A Plea for Emoji

American Society for Aesthetics Newsletter (2018)
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Abstract

It’s interesting and a bit surprising how little attention philosophy has given to the status of emoji, those funny little symbols that punctuate text messages, Twitter, and other digital spaces. They have become ubiquitous, but maybe because they’re seen as frivolous or a “lower” form of communication, philosophy hasn’t paid them much mind. But they are an interesting aesthetic phenomenon. They are part language, part representational image. They are phenomenologically interesting in their effect on how we experience the written word. They punctuate, accentuate, emphasize, and add flavor to our communication in ways that are difficult to achieve otherwise. It would not be ridiculous to say that they represent a genuine linguistic development—a change in conventional orthography, and of an almost unbelievably sudden and dramatic, even revolutionary, kind.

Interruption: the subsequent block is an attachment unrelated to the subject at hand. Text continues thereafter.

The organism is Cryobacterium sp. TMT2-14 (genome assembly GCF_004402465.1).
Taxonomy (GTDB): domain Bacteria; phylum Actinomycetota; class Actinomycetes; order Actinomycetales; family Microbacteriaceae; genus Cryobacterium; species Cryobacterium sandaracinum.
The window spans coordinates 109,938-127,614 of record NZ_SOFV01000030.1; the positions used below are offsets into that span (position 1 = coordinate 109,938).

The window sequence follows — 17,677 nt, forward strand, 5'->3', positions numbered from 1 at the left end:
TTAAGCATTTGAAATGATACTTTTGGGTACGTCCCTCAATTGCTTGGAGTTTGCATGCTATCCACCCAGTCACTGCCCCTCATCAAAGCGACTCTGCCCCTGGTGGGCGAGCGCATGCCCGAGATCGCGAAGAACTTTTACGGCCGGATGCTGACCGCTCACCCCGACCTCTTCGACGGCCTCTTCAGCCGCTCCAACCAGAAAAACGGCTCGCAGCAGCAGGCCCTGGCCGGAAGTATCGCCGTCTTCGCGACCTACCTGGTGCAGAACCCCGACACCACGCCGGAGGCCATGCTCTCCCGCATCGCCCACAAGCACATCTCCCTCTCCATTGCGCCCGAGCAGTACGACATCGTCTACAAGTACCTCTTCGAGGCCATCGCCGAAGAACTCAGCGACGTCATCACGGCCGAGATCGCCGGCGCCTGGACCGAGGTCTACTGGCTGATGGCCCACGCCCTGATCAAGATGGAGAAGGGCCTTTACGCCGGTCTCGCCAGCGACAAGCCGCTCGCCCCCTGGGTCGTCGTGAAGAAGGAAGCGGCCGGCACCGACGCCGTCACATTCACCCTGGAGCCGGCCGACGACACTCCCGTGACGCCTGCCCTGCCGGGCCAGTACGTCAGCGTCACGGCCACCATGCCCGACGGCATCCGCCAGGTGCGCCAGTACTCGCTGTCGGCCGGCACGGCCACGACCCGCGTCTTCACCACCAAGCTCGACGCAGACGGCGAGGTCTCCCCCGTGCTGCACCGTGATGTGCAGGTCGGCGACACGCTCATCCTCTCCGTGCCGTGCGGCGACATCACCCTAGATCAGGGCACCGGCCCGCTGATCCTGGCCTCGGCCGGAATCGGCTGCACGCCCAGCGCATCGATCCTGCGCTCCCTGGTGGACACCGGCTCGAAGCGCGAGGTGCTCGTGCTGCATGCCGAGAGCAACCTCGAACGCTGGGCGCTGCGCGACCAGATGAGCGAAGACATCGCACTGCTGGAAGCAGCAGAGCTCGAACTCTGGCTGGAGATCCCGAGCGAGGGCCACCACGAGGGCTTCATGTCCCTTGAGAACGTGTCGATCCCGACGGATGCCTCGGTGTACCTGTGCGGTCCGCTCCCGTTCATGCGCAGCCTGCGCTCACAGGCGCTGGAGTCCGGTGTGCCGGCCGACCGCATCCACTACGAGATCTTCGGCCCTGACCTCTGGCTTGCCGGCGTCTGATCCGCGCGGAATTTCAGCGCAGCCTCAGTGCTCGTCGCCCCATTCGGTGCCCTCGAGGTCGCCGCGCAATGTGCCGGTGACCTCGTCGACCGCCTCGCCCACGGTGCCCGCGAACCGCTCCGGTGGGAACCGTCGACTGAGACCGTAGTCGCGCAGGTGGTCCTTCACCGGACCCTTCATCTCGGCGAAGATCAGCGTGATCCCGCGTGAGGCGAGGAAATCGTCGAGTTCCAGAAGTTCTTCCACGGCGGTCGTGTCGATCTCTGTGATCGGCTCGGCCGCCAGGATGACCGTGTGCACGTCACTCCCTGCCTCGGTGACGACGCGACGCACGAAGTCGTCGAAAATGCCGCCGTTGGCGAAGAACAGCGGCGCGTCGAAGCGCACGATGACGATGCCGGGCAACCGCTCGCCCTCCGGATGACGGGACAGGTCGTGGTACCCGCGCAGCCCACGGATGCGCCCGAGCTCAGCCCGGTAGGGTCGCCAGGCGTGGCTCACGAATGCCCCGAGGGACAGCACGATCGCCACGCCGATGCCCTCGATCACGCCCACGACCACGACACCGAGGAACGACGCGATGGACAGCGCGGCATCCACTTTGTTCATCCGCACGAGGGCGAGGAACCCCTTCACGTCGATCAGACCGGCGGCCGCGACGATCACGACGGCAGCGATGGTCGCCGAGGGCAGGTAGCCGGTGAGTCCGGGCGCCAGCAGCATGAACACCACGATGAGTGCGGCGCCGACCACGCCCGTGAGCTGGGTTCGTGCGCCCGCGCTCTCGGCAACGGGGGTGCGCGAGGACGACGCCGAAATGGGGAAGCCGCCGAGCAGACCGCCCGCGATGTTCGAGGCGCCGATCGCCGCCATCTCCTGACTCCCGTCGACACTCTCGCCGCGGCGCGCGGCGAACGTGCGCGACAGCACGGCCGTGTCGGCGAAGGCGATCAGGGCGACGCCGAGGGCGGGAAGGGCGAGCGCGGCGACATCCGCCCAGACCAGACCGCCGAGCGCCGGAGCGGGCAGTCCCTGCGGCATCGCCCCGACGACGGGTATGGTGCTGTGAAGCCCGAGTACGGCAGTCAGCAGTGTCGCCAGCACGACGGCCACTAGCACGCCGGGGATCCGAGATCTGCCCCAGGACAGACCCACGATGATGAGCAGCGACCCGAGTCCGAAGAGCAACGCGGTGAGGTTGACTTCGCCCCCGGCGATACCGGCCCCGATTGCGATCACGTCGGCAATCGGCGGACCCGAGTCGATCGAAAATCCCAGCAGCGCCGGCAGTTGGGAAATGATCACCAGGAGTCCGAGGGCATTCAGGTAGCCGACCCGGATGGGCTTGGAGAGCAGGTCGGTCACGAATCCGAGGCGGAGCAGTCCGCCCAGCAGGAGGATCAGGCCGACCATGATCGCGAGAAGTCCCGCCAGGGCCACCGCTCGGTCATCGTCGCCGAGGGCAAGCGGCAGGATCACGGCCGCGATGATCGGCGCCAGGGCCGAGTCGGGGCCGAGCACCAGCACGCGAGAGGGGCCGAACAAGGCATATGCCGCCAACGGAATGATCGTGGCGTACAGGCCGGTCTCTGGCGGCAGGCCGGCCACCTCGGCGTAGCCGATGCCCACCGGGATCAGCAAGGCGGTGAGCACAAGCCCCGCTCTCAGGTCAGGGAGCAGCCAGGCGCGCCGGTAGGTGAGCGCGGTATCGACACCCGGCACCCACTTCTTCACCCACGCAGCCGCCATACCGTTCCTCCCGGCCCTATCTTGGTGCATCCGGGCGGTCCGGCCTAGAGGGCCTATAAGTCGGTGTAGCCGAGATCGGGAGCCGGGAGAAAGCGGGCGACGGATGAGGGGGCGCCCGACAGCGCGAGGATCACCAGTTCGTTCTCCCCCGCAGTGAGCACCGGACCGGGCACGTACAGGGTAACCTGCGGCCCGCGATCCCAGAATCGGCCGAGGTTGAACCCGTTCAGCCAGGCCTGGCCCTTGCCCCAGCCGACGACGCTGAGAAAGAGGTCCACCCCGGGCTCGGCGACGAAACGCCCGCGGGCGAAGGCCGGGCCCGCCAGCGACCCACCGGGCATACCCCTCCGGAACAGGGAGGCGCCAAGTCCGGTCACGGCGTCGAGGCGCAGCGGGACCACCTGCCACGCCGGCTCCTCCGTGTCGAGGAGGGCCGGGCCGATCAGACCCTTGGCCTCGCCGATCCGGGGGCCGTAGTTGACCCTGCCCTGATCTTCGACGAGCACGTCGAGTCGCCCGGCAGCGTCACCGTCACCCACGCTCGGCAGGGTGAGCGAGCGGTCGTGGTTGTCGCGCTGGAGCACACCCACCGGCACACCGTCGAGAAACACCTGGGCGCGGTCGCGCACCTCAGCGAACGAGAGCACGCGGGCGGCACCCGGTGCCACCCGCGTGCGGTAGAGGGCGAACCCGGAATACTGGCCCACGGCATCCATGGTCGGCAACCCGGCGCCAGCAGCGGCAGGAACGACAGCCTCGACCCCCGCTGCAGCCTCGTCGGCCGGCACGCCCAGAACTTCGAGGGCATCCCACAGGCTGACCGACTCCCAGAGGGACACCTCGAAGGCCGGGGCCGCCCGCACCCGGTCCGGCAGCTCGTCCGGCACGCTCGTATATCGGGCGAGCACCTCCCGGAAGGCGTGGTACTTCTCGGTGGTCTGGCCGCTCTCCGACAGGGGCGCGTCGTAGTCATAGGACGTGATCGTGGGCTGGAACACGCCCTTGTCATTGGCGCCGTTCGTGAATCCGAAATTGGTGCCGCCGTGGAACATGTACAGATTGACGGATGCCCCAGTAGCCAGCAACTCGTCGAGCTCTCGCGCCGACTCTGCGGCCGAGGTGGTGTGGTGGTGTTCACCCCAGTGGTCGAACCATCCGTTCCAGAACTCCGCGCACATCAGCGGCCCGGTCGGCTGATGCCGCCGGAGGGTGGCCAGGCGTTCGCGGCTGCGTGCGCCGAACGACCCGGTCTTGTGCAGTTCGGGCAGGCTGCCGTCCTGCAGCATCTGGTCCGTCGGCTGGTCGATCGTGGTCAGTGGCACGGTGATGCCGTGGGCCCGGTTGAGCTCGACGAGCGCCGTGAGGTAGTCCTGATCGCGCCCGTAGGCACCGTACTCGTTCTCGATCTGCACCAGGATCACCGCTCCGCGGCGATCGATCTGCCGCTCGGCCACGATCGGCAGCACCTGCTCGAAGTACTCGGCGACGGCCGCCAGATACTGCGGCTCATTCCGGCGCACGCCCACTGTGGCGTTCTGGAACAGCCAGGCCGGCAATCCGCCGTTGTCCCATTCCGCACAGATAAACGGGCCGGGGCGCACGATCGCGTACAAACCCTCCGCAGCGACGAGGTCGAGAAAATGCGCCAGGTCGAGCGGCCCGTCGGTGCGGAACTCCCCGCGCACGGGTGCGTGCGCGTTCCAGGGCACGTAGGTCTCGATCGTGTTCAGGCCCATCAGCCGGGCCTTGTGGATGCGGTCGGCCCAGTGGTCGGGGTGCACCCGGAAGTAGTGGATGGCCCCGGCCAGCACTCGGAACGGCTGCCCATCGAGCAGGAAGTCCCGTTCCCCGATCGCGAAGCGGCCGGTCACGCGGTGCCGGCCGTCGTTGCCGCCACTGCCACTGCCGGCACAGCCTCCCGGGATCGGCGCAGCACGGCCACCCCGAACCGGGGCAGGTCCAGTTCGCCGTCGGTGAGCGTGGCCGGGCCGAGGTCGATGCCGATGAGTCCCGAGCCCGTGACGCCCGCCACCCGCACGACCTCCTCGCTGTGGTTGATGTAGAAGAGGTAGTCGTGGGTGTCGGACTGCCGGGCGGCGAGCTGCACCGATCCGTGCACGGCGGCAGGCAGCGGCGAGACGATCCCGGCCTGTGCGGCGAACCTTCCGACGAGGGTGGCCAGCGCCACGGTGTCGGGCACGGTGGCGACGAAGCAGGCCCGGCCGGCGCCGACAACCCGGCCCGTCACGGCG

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Alex King
Simon Fraser University

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